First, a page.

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“I’ve never before felt like I could be proud of my body, my disability…until now.  This project is liberating.” 


Sometimes, having a disability feels like holding, in the palm of my hand, a grenade without its clip. It’ll explode someday, but it’s unknown how devastating the damages will be to not only me, but also to those around me, the dedicated, loving fools who stick around to care for me. The explosion can take different forms and that, too, is unknown: BOOM! I cannot ambulate anymore; POW! More operations, urgent and immediate; CRASH! Another diagnosis, more medications, more technology, more money money money. It’s not so much depressing as it is exciting, though I’d say the daily feelings around this special kind of disability are more accurately a 60-40 mixture of the two. Whether depression or excitement is the 60 or 40 is really up to the attitude of the disability owner and the day. Whereas most people face their unknown future health with a big “if”, I – and many like me – lucked out with a “when”. Such is the case with Patty, a young, gregarious, impassioned, recent college graduate with an enormous smile that warms away any of the chilly disability foreboding. Like me, Patty is the owner of a special sub-set of disabilities, the kind that 95% of physicians have never heard of; the kind that 100% of people, upon hearing the full syndrome name, screw up their faces in confusion-slash-disgust; the kind that isn’t considered profitable enough to research further; the kind that has a fancy acronym to make it easier to say, but no easier to understand; and the kind that immediately gives the false impression that she’s high-maintenance or a hypochondriac or both, because, otherwise, Patty is a vision of health, youth, and beauty. “People often say to me, ‘You’re too young to have this many health problems,’” she says, leaving her to do little more than shrug in agreement and accept their doubt. Patty has Branchiootorenal (BOR)* Syndrome, which is shorthand for She-Has-A-Ton-of-Shiz-Going-On. Let me break it down for you:

  • BOR is a genetic condition that typically disrupts the development of tissues in the neck and causes malformations in the ears and kidneys.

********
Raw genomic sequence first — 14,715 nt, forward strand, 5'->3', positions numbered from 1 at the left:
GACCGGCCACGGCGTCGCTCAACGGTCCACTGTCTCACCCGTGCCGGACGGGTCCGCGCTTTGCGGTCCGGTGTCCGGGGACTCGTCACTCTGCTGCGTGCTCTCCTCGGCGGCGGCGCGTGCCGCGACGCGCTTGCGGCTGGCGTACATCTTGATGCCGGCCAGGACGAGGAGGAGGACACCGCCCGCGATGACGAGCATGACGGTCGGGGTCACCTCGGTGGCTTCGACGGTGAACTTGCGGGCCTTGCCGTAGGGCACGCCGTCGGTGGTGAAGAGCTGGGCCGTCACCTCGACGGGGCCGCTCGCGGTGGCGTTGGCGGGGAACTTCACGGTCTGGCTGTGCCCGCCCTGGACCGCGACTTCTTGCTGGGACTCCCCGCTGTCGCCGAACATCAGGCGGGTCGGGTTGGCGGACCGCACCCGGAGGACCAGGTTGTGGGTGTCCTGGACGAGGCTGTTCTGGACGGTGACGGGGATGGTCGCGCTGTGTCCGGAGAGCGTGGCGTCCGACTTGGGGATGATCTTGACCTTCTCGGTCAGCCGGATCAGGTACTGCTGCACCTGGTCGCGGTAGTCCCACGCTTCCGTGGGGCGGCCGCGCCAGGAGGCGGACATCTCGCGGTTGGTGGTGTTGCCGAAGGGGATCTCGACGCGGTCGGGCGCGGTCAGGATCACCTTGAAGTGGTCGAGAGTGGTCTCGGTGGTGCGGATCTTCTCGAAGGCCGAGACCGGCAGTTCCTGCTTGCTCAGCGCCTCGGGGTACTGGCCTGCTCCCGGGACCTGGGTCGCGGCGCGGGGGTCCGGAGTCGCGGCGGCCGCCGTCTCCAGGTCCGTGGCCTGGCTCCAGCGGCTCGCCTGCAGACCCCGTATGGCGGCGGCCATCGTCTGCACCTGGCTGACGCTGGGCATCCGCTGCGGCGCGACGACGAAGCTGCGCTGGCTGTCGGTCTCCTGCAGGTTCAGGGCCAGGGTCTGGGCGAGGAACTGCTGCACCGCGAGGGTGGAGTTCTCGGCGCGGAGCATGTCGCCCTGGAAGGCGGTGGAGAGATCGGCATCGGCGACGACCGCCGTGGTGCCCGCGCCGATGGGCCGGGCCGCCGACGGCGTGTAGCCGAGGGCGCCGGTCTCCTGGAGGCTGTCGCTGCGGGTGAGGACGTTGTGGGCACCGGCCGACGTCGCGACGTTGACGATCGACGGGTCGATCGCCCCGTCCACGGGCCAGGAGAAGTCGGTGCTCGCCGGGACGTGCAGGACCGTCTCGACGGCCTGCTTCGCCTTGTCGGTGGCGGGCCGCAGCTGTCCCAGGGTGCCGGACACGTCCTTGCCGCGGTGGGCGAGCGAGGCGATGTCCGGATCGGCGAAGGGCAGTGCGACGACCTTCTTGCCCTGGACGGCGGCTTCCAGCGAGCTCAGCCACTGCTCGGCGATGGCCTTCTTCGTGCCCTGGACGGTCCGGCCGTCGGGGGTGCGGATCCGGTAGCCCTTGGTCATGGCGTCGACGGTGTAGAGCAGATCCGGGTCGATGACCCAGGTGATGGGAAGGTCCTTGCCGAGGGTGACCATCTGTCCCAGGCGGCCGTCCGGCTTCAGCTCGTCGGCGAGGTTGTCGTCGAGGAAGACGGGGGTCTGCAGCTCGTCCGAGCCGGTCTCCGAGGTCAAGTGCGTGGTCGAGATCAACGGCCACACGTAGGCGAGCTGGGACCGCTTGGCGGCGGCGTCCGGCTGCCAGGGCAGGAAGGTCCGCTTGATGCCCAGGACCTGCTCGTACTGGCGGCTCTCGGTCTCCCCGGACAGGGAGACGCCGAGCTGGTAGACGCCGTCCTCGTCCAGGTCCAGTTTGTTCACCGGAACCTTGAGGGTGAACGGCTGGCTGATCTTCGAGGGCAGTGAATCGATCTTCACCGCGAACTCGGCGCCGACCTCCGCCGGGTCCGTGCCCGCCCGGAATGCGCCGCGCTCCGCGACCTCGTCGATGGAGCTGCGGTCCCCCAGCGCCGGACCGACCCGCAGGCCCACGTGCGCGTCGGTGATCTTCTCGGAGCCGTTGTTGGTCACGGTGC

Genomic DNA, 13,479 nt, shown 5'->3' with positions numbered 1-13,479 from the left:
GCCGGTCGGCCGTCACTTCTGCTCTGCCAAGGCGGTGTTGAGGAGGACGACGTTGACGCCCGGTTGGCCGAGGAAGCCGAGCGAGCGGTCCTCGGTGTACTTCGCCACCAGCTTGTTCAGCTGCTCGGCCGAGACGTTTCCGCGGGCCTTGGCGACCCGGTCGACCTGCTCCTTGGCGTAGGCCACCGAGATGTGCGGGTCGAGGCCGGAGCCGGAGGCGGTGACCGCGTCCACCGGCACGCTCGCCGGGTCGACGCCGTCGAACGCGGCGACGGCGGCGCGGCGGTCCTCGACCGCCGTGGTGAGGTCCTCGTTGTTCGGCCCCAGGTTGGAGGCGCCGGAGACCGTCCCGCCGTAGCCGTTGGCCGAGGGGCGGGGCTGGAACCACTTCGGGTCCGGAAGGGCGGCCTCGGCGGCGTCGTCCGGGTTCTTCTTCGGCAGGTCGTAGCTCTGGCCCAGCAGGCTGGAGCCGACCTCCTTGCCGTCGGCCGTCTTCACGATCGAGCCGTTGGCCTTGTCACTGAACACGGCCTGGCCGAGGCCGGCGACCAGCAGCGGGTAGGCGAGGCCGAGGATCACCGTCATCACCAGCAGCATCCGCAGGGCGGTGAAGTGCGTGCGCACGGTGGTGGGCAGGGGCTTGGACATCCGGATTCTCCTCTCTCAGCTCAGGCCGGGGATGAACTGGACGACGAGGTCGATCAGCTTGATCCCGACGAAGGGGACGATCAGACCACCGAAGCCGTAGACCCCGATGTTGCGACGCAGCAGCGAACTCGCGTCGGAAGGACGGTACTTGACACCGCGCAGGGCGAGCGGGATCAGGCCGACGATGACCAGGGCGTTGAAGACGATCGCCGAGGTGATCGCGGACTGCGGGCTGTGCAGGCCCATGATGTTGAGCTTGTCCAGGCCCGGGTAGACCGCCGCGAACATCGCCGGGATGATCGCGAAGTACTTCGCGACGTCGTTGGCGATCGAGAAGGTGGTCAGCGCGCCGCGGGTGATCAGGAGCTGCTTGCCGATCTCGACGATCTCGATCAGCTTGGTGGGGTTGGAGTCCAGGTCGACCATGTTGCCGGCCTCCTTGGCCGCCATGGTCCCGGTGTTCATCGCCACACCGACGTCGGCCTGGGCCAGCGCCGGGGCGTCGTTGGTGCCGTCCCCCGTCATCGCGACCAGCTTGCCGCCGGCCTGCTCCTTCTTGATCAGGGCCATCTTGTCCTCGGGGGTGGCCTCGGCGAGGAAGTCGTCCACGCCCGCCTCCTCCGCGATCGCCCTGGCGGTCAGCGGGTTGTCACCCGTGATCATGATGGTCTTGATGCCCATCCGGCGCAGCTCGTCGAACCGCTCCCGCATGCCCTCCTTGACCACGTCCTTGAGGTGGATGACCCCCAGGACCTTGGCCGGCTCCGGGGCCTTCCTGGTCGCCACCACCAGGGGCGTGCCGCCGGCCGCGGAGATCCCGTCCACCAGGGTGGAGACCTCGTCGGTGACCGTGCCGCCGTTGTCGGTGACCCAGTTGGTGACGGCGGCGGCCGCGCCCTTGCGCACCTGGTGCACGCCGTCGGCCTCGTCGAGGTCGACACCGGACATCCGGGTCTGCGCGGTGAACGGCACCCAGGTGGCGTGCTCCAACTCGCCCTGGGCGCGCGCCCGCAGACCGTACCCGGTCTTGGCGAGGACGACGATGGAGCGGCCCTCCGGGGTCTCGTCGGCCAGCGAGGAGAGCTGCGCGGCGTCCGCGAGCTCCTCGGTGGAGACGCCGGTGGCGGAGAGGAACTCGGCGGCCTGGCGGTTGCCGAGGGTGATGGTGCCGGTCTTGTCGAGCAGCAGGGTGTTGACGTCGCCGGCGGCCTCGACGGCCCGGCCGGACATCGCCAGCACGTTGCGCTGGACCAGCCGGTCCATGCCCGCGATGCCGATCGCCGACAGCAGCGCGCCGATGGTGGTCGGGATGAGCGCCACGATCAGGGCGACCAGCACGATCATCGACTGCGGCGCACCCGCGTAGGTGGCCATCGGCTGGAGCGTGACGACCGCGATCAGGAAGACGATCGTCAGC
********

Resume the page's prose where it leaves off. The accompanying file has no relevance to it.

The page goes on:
• Patty has three kidneys, and while this usually prompts excitement in people who hear tell, no, she cannot hold her alcohol better than the average person and, no, she cannot donate one of the kidneys. She needs all three as they are each smaller and not as functional as an average kidney. For example, she’s maintained a low-sodium diet her entire life because her kidneys are unable to process the sodium, and when she was 7 or 8, she went into acute renal failure because she had a really bad case of the flu.
  • She has congenital scoliosis, which, unlike the more common idiopathic scoliosis, can only be corrected with major surgery. After one of her pediatricians told her she just had idiopathic scoliosis and that it wasn’t a big deal, her mother sought a second opinion. Turns out she had 5 malformed vertebrae, a 55 degree curve in her spine, and needed emergency surgery because the spinal curvature had not only collapsed one of her lungs but was also putting pressure on her heart. At 13 years old, “I had to write an Advanced Directive and a will and was flown to Boston,” she tells me, where one of a handful of physicians who could operate on such a severe case would treat her.   For the record, she willed all of her Manga comic books to her best friend. What else is a 13-year-old to do?
  • She still suffers from chronic back pain. She shares an anecdote with me that is all too familiar: “People make so many assumptions about me. Two or three years ago, I was having one of those shitty days. My back hurt, my whole body hurt…I sat down next to this really nice, eldery man in the disabled section on the bus – I feel like I belong in that section, I need it. So me and this man strike up a conversation and he tells me about himself and I tell him about myself and we talk about our health and abilities….and this woman, not even in her 50s, confronts me and tells me to get up. She seems combative and clearly wants to sit down. And I’m like, ‘Why do you need to sit down over me?’ ‘Because I’m older than you,’ the lady said.” Luckily, the elderly gentleman with whom Patty had been chatting came to her rescue and explained to the woman that the disabled section was not a matter of age, but one of ability and necessity. Only then did the woman retreat and quietly allow Patty to rest her aching back in a seat. Years later and that confrontation still riles her. “A lot of people make assumptions just based on how I look. Disabilities aren’t always visible, you know.”